2010 Teams 254/968 Collaborative Build Blog Blog


We won. Woo!

We brought home the entire super structure/arm as part of our withholding allowance. We will be working on the kicker and tying to make it more consistent. There were some issues at SVR where a “Middle” distance kick would just kind of putt the ball forward. You can see that happen in this video at 1:50ish.

We will also be working on refining the arm, and making it hang faster. Yay for continuous improvement.

Possible causes for kicker inconsistencies:

1. Balls being grabbed too hard – When ramming balls into the wall, it is possible that the ball is being grapsed so hard that the kicker has trouble ejecting it from its grasp. After initial auton testing on Thursday, the code was changed to remove the slight roller pause during kicking, which likely was previously releasing the tight grasp on the ball, giving a more repeatable kick. When testing on the practice field, we were gingerly placing the ball into the roller before kicking. This differed greatly from on field interaction, as more often than not the ball was rammed into the wall or bump, forcing it further into the roller and causing it to grab very hard.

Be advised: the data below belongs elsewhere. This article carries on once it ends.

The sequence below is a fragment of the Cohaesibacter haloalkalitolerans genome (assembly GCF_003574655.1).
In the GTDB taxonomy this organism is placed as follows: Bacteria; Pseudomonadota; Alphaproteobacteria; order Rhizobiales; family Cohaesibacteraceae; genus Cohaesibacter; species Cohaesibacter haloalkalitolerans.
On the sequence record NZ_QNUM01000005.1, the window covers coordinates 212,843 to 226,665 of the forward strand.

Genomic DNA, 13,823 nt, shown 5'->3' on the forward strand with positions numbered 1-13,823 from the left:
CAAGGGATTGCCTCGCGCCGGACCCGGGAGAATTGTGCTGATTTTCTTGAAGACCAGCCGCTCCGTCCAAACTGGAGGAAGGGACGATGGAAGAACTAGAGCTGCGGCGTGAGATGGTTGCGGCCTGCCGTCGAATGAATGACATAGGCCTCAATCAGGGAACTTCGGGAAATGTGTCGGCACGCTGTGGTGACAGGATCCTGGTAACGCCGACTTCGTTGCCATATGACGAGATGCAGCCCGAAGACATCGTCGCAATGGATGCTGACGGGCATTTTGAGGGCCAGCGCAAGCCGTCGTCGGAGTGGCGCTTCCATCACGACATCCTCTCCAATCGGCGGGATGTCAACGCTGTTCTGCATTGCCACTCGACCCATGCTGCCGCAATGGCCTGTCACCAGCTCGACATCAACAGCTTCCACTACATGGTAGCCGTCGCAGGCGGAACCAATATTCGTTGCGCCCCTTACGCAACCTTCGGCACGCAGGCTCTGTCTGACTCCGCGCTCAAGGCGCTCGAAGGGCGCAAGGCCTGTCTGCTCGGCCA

2. Who knows? I will put money on cause #1 – TC

More Autonomous Development

Here is the idea for SVR auto modes:

1) Far Zone – Shoot 3 Balls – Long Kicks
2) Far Zone – Shoot 3 Balls – Bounce kicks in middle zone (more accurate shots, but more chance of ball hitting partner)
3) Middle Zone – Shoot 2 Balls – Start touching tower and go in at angle
4) Close Zone – Shoot 1 Ball – Start touching tower and go in at angle

Number 2 is working as of tonight. It can consistently hit 2/3 shots, but with a bigger field I imagine this will be better.

Bumpers, and practice/development

Today the bumpers for team 254 were completed and are currently en-route.  The embroidery looks great.  The bumper tubes may need to be milled slightly in width, to account for thicker-than-expected fabric.  This would allow the attachment pins to insert into the robot further, if they do not quite reach.  A couple members from team 968 will be spending the weekend at the 254 lab, to install revised components, practice driving, and develop code.

Beginning Competition Preparations

Preparations for Competition next week have begin. Numerous teams of students have been working hard to complete the Competition Robot’s superstructure, which will be carried in as part of the withholding allowance. Several students worked to complete a bill of materials and plan out the packing of the crate from Silicon Valley to Las Vegas. Batteries have been ordered.